Madison Cavender digs deep into her roots


Madison Cavender dresses in her traditional regalia. She gave a presentation to Trevor Robbins US History classes last year.

Sadie House, Reporter

Revitalizing a dead language is not typically a staple of childhood, but for Madison Cavender (12), it is one of the many pieces comprising her rich cultural identity. From powwows to entertaining winter stories to royalty, Cavender has experienced it all. 

Cavender’s family history within the Miami Tribe of Oklahoma, pronounced my-am-uh, traces deeply through her mother’s side of the family. 

“We were forcibly removed from the land we were given in Kansas to where we are now in Oklahoma,” Cavender said. “My tribe originated up in the Great Lakes region. Ohio, Indiana and some parts of Canada, like Quebec, is where our tribe originated from.”

Forced removals by the U.S. Government and Native American boarding schools with the intention of eliminating all Native culture have unfortunately led to the deconstruction of the Miami Tribe of Oklahoma and many other tribes.

Cavender has been working towards revitalizing her Miami culture and the Myaamiaataweenki language, pronounced mya-mya-te-wengay, both at home and out in her community. 

“It’s something that is different about me than everyone else,” Cavender said. “Most kids can’t say I grew up going to powwows. I grew up learning another language that died.”

Easy access to common words and phrases of the Myaamiaataweenki language can be found in the Reminder’s App on Cavender’s phone, as well on the sticky notes placed all over her house serving as reminders of what certain items are.

No one is yet fluent in Myaamiaataweenki, a fact of history that Cavender and the other members of her tribe have been working passionately and diligently to change for about 20 years. 

Cavender’s family visits Oklahoma every June to partake in the events of their tribe. Language camps are a vital part of Cavender’s experience, practicing immersion by only speaking Myaamiaataweenki for a certain amount of time without any English.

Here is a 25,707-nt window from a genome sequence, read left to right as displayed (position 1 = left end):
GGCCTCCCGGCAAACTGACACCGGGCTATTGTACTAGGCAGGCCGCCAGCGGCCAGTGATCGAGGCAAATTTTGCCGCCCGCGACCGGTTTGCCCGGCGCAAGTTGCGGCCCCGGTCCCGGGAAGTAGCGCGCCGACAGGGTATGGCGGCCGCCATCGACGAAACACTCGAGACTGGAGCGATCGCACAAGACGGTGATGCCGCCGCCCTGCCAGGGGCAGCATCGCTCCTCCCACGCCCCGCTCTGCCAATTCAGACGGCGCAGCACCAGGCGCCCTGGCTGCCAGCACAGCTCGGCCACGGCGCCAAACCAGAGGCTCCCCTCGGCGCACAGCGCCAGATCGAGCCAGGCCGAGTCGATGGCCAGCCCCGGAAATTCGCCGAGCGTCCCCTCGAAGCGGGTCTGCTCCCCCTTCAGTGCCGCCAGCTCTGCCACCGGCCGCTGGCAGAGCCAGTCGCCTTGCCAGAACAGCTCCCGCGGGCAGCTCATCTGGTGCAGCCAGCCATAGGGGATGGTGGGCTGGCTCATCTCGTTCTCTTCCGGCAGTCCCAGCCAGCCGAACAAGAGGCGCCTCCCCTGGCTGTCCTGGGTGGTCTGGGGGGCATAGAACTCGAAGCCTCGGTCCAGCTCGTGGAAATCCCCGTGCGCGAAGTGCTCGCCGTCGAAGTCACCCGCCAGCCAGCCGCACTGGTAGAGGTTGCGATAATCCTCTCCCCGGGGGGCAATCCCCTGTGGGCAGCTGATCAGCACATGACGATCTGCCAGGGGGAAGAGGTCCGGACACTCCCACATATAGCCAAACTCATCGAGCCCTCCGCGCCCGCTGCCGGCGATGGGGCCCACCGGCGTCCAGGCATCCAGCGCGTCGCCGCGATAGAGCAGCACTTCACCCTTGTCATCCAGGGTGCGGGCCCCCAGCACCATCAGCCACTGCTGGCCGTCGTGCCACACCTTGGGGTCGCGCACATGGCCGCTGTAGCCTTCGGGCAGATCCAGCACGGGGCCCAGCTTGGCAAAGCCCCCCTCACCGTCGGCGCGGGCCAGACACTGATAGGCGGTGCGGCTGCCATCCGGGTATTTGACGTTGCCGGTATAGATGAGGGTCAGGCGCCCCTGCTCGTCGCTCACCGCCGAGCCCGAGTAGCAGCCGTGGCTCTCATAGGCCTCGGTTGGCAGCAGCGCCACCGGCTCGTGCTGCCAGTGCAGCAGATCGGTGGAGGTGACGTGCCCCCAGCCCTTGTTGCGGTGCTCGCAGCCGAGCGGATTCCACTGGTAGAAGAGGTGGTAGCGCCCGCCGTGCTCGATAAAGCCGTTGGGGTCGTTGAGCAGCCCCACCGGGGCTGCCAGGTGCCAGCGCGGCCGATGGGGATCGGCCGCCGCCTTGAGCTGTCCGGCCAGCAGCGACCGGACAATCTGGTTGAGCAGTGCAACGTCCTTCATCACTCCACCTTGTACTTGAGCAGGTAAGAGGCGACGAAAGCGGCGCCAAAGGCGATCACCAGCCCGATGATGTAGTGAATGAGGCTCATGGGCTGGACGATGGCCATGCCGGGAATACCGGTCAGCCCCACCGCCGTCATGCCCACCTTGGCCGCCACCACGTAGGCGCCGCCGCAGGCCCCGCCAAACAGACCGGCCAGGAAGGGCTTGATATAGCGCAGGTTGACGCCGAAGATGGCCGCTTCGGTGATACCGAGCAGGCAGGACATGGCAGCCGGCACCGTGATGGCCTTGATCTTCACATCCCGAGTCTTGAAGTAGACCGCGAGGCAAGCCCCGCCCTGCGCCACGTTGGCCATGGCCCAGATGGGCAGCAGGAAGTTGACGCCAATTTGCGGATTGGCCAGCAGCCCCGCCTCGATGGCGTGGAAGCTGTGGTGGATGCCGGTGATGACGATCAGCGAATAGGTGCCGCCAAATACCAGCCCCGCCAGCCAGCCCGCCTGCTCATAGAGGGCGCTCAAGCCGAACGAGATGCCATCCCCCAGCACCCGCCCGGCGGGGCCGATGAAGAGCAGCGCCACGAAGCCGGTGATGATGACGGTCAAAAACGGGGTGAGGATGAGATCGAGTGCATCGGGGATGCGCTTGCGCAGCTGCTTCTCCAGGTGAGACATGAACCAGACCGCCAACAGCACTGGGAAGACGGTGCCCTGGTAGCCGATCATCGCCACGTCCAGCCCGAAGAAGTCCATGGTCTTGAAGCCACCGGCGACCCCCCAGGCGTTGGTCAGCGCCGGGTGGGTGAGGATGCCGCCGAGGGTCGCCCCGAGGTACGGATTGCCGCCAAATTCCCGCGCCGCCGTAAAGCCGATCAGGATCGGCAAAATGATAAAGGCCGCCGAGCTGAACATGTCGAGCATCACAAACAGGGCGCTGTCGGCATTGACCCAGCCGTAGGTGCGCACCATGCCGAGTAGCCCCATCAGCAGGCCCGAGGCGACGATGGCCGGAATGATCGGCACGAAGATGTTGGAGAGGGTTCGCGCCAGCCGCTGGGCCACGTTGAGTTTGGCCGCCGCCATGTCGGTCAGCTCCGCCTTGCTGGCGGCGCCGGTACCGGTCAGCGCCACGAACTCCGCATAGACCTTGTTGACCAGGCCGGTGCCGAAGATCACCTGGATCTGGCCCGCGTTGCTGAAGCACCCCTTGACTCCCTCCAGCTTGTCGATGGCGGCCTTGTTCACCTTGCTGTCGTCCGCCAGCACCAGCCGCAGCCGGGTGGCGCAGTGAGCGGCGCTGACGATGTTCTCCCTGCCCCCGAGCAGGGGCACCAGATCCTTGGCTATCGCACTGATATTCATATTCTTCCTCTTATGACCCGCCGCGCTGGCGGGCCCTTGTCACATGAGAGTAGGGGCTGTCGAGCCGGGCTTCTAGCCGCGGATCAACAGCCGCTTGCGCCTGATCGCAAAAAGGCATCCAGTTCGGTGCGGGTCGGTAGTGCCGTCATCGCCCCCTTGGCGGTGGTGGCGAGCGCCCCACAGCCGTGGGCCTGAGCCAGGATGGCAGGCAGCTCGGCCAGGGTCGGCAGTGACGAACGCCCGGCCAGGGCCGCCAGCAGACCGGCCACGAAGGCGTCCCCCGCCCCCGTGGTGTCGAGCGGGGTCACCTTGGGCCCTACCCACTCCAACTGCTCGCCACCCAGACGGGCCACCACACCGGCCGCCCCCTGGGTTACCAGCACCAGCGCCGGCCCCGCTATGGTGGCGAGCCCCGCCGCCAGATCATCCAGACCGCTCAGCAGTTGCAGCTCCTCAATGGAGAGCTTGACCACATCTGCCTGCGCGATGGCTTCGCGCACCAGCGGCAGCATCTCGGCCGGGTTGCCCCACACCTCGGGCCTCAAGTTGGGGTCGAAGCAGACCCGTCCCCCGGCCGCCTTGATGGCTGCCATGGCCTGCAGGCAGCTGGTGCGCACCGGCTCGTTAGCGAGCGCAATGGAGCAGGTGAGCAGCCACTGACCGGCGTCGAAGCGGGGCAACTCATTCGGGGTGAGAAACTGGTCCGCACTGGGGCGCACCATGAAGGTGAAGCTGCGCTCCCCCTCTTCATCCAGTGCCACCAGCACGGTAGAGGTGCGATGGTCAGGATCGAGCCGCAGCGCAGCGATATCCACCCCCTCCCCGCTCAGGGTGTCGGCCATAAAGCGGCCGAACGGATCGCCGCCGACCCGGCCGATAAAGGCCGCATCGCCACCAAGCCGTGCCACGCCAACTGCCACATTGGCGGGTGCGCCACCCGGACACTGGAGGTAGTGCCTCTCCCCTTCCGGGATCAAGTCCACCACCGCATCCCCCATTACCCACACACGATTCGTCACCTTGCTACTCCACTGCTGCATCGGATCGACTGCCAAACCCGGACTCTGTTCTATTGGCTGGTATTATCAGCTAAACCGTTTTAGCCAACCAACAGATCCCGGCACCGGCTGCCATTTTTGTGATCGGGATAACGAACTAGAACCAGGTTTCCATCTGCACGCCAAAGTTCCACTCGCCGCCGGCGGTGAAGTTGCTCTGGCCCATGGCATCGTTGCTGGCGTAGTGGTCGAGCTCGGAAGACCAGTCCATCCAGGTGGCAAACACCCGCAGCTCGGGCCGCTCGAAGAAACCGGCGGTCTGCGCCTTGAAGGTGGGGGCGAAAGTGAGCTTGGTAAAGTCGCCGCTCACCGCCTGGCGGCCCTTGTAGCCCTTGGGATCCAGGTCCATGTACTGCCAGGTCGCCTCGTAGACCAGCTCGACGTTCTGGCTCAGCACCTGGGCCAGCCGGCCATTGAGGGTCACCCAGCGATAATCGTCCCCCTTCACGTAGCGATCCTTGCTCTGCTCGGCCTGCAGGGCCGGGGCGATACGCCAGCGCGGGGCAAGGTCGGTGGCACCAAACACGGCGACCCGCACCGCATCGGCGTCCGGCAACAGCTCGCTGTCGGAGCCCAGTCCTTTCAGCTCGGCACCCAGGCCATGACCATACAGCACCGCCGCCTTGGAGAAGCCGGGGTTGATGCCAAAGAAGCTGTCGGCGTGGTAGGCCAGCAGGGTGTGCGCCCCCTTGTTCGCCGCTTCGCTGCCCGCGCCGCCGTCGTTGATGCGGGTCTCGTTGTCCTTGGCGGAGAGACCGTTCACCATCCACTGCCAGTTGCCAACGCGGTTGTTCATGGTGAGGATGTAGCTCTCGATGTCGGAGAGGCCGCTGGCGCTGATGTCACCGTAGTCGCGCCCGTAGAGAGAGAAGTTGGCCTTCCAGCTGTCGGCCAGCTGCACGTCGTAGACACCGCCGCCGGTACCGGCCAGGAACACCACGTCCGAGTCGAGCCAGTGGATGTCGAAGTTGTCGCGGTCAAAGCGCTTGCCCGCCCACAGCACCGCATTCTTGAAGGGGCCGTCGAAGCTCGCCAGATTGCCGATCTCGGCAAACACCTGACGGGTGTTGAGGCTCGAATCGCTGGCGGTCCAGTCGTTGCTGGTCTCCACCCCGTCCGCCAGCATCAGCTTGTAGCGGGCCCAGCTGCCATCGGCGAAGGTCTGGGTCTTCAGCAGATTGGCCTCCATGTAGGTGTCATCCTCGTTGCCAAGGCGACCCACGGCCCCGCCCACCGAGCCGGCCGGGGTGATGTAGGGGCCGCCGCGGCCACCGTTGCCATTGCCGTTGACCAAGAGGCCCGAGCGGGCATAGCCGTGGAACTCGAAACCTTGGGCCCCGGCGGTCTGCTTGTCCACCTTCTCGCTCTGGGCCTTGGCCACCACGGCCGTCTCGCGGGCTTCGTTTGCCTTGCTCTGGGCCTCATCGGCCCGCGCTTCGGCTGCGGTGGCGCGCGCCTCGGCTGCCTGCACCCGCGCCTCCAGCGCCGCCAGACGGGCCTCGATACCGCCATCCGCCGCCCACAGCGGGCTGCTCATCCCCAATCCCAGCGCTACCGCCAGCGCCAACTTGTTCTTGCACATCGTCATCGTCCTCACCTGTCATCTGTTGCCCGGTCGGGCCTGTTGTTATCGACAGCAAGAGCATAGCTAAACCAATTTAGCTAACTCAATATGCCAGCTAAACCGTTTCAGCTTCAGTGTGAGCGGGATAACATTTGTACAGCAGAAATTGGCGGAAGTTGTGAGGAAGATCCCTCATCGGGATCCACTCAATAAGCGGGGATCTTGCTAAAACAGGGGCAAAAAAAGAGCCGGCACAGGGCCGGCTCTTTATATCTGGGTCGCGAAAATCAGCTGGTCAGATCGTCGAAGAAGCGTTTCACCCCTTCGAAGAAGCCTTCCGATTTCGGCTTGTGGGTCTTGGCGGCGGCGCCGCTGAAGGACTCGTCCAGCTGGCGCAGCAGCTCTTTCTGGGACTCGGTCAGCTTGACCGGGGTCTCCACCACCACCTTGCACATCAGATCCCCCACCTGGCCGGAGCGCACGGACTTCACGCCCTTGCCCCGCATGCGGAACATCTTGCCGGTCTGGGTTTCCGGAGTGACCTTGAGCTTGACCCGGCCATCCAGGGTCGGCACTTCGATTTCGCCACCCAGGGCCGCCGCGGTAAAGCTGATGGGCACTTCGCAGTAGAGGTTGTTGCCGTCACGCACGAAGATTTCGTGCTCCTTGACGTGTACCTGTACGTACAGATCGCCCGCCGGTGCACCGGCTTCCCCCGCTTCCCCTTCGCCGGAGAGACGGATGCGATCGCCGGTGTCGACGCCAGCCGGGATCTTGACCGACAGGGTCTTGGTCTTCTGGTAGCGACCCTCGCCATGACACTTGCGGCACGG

“We started out with five minutes and got up to half an hour with each of us leading at times,” Cavender said.

“There have been times that I have done it on my own with my family and I have lasted over an hour speaking just the language. I can have entire conversations with my mom in the language which is incredibly cool.”

— Madison Cavender

Cavender finds even more success speaking the language at home with her family. “There have been times that I have done it on my own with my family, and I have lasted over an hour speaking just the language,” Cavender said. “I can have entire conversations with my mom in the language which is incredibly cool.”

Cavender’s summer spent with her tribe consists of many festivities, including powwows, delicious food, with fried bread being a personal standout for Cavender, and an assortment of games and dancing. 

Delaney Bartko (12) has come along with Cavender to these events twice before, having the exciting experience of dancing alongside Cavender and her family.

“They have these huge drums that they beat on and the wardrobe is incredible,” Bartko said. “My favorite part was the outfits, because they had a lot of really cool outfits with really bright colors.”

As she was a visitor, Bartko wore a visitor shawl with bouncing tassels lining the bottom during the dance. Bartko was impressed by the beadwork and regalias, all handmade by members of the Miami Tribe. 

“Everyone pretty much knows everyone, it’s one big community,” Bartko said.

Alongside the powwow, the Stomp Dance is always a highlight for Cavender, as well as for her sister, Katie Cavender (8). 

“I most look forward to dancing and learning more about my culture,” Katie Cavender said. “My two favorite dances are the Shawl Dance at the powwow and the Stomp Dance at the bonfire.”

“Everyone pretty much knows everyone, it’s one big community.”

— Delaney Bartko

The Stomp Dance is a traditional dance performed in an alternating pattern of men and women. Women are shell shakers, having condensed milk cans tied around their legs, and men are callers, meaning they sing. 

“Stomp is so much fun and it’s a lot of fun to listen to,” Madison Cavender said. “It sounds beautiful.”

Cavender also had the honor of being elected Junior Princess during her freshman year. As Junior Princess, Cavender had the responsibility of being an ambassador for her tribe and reaching out to her community. 

“I do this either way, regardless,” Cavender said. “I’ll go talk to classrooms. I’ll talk in the community here in Colorado.”

Cavender’s role is rapidly growing given that she will be a voting member of the Miami Tribe of Oklahoma next year.

“Next summer when I go out, I’ll be able to vote on these important things before I’ll be able to vote in our U.S. election,” Cavender said.

The revitalization of the Miami Tribe of Oklahoma has come a long way, now having their own Cultural Center and amassing enough turnout for a gigantic Annual Meeting. Cavender is currently one of over 5,000 members in her tribe. 

“When my mom was a kid and my great grandma would go to meetings, they had 50 members and they would end up with a potluck at the post office,” Cavender said.

The Miami Tribe of Oklahoma as it is today is only possible through the commitment and care from Cavender and the others of her tribe. Cavender’s generation especially has been paramount in revitalizing Myaamiaataweenki.

“Seeing how my generation has been able to bring this back, it’s pretty incredible,” Cavender said.